Building resilience in children is critical to their success in life

Children who lived in stressful environments are given a second chance at success when parents and care providers invest in building their resiliency.

May 3, 2012 - Author: Rachel Meyers,

Updated from an original article written by

Building resiliency in children may seem like an impossible task, but its benefits far outweigh the struggle to achieve it. Webster’s dictionary defines resiliency as “an ability to recover from or adjust easily to misfortune or change.” Children and families experience stress due to situations such as poverty, community violence, parental depression or mental illness and medical illnesses. Michigan State University Extension says that children and families who experience these stressors can be helped by identifying strengths and building on resources.

According to the article “Building Resilience: The Power to Cope with Adversity,” when building resiliency, it is helpful to look at four areas: the child, the family, the school and the larger community.

First: The child

  • Children who bounce back after experiencing difficult situations were supported in learning.
  • Children could relate to others and saw themselves as part of the community.
  • Children developed self- awareness and regulated their feelings and had skills for letting others know how they felt.
  • Children also built relationships with parents, peers and caregivers.
  • Children also understood their family life, for example, that a parent experienced depression and it was not their fault. (Having the understanding that the parent had an illness helped them a great deal.)

Second: The family

  • The family was deeply committed and demonstrated strengths such as maintaining routines for the children, setting appropriate limits and engaged in positive parent and child activities.

Third: The school

  • Schools and healthcare centers provided help and support during crucial times; children built attachments and family members felt welcomed.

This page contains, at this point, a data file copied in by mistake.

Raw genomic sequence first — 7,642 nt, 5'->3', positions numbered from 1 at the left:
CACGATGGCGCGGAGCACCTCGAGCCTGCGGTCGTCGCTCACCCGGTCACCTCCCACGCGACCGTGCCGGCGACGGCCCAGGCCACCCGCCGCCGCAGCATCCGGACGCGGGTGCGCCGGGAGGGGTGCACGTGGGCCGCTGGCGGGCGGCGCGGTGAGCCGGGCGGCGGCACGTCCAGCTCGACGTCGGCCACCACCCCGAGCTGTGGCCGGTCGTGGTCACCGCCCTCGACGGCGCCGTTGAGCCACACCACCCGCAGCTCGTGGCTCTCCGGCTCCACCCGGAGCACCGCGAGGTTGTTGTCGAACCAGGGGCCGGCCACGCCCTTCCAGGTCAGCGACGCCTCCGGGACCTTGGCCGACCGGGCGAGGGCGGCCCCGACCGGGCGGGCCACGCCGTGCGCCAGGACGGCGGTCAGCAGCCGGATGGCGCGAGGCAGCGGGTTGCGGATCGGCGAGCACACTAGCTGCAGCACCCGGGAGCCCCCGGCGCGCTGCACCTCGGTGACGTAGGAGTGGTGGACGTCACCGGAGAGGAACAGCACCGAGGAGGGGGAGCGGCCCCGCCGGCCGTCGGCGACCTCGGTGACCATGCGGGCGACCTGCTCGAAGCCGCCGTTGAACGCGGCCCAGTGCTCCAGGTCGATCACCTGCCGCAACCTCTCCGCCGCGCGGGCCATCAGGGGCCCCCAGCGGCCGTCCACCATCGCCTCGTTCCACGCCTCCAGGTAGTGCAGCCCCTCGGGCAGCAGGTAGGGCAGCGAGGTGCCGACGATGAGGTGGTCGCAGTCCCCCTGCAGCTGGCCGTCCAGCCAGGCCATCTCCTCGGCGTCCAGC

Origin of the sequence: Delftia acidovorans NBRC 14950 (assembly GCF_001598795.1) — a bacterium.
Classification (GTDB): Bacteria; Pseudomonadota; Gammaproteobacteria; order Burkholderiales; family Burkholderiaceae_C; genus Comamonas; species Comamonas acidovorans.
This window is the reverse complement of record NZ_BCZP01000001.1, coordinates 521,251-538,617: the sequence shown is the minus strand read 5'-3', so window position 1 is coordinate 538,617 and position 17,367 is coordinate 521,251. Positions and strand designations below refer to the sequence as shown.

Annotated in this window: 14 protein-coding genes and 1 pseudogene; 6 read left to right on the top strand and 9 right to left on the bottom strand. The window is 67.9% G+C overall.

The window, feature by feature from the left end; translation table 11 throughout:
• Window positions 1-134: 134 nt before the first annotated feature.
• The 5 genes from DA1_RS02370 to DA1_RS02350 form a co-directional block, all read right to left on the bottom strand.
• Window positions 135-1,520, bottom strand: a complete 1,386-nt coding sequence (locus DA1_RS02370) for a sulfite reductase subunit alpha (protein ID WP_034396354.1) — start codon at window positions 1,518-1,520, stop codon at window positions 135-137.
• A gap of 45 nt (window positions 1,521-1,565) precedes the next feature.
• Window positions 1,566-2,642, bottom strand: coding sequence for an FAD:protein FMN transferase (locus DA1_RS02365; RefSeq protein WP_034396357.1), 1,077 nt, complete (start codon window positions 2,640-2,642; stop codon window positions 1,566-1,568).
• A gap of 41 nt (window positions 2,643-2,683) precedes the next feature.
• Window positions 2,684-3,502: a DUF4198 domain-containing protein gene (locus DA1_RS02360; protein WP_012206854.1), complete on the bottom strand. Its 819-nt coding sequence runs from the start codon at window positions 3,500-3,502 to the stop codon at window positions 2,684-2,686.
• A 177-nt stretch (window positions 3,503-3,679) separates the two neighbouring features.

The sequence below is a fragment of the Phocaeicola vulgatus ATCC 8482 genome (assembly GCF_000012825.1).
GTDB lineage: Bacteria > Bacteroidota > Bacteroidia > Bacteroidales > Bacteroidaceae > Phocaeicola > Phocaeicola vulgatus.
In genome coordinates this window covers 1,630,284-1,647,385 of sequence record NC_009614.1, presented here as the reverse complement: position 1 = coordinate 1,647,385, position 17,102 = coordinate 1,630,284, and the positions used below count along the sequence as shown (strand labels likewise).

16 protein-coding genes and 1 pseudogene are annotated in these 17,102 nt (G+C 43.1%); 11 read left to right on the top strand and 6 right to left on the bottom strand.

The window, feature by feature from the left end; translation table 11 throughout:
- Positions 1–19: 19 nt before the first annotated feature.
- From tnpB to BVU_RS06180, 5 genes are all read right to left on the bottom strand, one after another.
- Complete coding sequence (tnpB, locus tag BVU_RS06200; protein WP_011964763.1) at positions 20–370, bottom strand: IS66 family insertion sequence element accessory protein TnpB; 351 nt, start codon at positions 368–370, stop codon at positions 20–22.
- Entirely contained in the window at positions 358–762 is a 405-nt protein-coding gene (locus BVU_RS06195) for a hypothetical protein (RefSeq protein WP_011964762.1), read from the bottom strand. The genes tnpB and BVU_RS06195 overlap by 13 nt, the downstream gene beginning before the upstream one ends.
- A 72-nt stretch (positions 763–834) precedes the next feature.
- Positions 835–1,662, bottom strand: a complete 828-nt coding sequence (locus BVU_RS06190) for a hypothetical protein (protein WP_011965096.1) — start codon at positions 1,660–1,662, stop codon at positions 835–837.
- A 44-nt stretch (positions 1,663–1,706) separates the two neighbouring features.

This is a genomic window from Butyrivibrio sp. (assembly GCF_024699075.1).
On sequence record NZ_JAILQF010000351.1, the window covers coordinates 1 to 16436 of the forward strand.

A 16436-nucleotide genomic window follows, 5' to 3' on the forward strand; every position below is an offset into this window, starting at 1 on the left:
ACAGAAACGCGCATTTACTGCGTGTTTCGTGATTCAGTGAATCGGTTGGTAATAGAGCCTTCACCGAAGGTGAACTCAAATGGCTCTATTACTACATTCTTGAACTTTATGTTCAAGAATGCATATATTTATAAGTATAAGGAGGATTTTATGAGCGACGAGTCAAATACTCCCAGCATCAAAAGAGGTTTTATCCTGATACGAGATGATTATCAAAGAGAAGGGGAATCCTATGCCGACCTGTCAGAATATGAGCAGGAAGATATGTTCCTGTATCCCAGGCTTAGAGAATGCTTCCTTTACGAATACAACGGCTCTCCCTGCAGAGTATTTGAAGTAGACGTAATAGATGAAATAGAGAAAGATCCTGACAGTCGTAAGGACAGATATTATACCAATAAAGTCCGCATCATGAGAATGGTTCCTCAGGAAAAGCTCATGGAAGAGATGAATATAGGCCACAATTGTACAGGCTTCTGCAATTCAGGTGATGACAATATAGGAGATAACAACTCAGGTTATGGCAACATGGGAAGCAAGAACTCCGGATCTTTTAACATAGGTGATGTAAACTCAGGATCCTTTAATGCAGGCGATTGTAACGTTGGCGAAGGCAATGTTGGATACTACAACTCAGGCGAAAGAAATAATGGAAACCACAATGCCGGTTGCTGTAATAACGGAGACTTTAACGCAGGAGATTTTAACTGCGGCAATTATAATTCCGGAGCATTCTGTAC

• Schools and healthcare personnel had an understanding of adversity and resiliency, therefore, were a resource and were more effective in their work with families and children.

Fourth: The community

  • In the larger community in which families may have experienced community violence, unemployment, lack of essential healthcare and other resources, it was helpful to provide families with an understanding of what was available, sharing knowledge and experience with families to find the right service or information and locations for needed resources. These resources including health clinics, schools, places of worship and community centers.

Finally, parents can build their children’s resilience by:

  • Teaching healthy habits, such as exercising and eating healthy, bringing out the positive in children and family by celebrating important events and sharing fun activities with the children.
  • Building a strong parent-and-child bond by showing affection and responding to a child’s needs.
  • Reading together, will not only help language development, but also promote literacy, learning and overall knowledge.
  • Encouraging social skills like teaching children how to make friends and participate in group activities.
  • Practice a daily routine so children know what to expect.

Help children develop positive self-esteem by complimenting accomplishments, no matter how small, and note that practicing self-reflection on life helps gain perspective and problem solve.

Tags: 4-h, caregiving, early childhood development, family, msu extension, social and emotional development

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